Ameichi is a festival in downtown Matsumoto, Ameichi [松本あめ市, Matsumoto Ameichi] is commonly translated to “Candy Festival”. In 2017 it was held on January 7th and 8th, with the main bulk of the activities on the 8th, which is the day I went. The internet doesn’t seem to offer much information on the English side of things, so I’ve decided to gather up a lot of information from attending the event itself, and from the Japanese side. It’s also sometimes called a street party, but I will stick to calling it a festival for this blog.
The festival was originally called Shioichi, the best translation I have found on the official Matsumoto tourism website, calling it Salt Market. You really cannot find a lot about this event on the English side of the internet, so the history below was summarized using several different Japanese websites. I hope it still makes sense.
The origin of the festival comes from when the late Hōjō clan boycotted salt supplies to the Kai Province in 1568. Uesugi Kenshin [上杉 謙信, Uesugi being the last name], after hearing about this, sent salt to his enemy/rival Takeda Shingen, who resides there, being quoted saying: “I do not fight with salt, but with the sword.” The date itself therefore commemorates the day salt arrived in Matsumoto.
The festival was later renamed Candy Festival for reasons unknown to me, and young children sell both candy and daruma dolls [which I talk a lot about in my New Years blog, which you should really check out].
#3 The Event
It’s called “Candy Festival”. There is a lot of candy here. You can buy candy, you can eat candy. There is candy. Ok all terrible blog writing aside, yes, there are a ton of candy stalls. On the internet you will find a lot about children selling candy, and although I think I saw a few, there really weren’t many. In the picture on the left, you can see Shokunin, or Japanese candy sculpting, of which there is a nice youtube video of here. There really isn’t an awful lot to say about it really, it’s a street festival.
There are also many different activities and dances. For example, during the opening ceremony, such as many Mikoshi [神輿, portable Shinto Shrine] being carried around by groups of people. You can see them in the background of the image below, on the left.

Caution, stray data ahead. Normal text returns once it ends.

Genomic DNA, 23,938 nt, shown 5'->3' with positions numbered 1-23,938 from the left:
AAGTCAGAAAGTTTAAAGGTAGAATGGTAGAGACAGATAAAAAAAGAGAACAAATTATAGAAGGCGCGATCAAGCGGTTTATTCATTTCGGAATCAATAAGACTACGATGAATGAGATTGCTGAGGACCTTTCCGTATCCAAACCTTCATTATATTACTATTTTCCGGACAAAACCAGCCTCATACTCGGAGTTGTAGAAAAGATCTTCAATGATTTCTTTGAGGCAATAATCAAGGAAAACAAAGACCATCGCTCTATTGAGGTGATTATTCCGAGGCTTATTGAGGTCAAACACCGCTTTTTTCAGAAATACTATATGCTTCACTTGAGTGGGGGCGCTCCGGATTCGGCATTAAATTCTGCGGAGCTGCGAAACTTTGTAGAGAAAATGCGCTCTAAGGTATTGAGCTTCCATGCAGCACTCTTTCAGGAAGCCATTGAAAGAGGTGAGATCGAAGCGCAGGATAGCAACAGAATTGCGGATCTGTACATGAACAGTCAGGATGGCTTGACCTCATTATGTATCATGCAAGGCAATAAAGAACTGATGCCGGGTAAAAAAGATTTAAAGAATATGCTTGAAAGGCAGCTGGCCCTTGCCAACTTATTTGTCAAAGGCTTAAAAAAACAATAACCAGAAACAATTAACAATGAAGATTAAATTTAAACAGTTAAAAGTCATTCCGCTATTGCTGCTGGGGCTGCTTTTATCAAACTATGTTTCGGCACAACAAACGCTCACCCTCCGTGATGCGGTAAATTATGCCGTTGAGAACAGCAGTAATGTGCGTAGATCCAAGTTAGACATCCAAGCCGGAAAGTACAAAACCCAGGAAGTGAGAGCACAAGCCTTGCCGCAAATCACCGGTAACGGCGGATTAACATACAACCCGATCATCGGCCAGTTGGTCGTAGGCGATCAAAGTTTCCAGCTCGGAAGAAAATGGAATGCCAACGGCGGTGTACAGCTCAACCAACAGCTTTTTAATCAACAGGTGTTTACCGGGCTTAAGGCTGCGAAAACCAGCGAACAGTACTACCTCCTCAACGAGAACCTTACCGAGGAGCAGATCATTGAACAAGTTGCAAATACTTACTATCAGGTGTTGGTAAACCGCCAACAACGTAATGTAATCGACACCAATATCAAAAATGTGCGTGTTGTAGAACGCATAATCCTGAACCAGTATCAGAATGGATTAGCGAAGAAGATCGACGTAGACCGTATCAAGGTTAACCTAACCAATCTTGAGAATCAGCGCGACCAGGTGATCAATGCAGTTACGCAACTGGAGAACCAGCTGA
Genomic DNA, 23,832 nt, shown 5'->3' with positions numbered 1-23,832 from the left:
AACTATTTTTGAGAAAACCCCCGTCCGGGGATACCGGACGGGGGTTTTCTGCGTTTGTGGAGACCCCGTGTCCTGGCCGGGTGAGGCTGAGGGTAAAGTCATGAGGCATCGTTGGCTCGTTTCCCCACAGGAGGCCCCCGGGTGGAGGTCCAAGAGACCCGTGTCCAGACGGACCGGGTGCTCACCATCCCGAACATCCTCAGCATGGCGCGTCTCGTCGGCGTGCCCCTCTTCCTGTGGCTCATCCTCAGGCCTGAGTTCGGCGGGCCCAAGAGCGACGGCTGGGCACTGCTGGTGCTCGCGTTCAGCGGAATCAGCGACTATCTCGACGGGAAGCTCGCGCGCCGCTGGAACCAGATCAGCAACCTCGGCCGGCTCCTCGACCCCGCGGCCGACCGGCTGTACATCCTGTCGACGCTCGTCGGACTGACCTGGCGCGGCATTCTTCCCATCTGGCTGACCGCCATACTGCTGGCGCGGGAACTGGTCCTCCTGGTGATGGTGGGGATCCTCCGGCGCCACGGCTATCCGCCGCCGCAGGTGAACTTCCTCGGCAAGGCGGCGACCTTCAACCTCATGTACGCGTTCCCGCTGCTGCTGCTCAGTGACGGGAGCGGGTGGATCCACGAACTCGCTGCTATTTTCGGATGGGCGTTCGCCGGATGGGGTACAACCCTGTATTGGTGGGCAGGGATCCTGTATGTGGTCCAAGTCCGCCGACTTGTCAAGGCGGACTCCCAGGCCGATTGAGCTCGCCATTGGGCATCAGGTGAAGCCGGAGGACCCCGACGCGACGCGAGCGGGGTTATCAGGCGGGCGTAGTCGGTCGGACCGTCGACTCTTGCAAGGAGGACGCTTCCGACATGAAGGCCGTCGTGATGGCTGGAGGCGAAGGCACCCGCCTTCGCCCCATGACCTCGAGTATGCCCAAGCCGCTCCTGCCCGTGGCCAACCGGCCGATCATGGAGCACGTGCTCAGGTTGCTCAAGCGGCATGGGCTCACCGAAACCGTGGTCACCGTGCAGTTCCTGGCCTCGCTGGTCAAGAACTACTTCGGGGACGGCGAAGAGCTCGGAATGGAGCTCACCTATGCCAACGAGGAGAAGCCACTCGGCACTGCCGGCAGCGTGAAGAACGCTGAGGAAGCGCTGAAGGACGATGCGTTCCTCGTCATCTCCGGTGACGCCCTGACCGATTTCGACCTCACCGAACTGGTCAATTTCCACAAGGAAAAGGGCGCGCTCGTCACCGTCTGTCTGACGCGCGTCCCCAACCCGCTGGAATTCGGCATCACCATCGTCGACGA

There were also a lot of different mascots with whom you could take tons of pictures of, often with long queues to line, with a lot of little children and tourists lining up. There was also quite a nice samurai costume parade, which you can see a small bit of in the picture in the middle.
There were also music performances, as seen in the picture, as well as drum performances. There were also tug-a-war activities and other smaller activities as well.
There were also a lot of dance performances, and I have filmed a few of them, please have a look, they were really cool:
There were also a few other dance performances that I recorded, and several more that I missed, with different dances and events around the clock. If you would like me to upload another dance, such as the one from the opening ceremony, let me know in the comments and I’ll upload it.
I really enjoyed this event, there was a lot to see and a lot to do, and even though it was freezing cold, it was quite fun. Also, they had special custom made badge pins and washi tape, which, if you follow me on social media [you should], you will know that I love both of those things. Thank you very much for reading, and I hope you’ve had a nice time since my last post, as it has been a while. If you have any questions about this festival or Japan in general, or would like me to cover a certain topic on this blog, feel free to ask questions in the comments, or, you could always
send a postcard,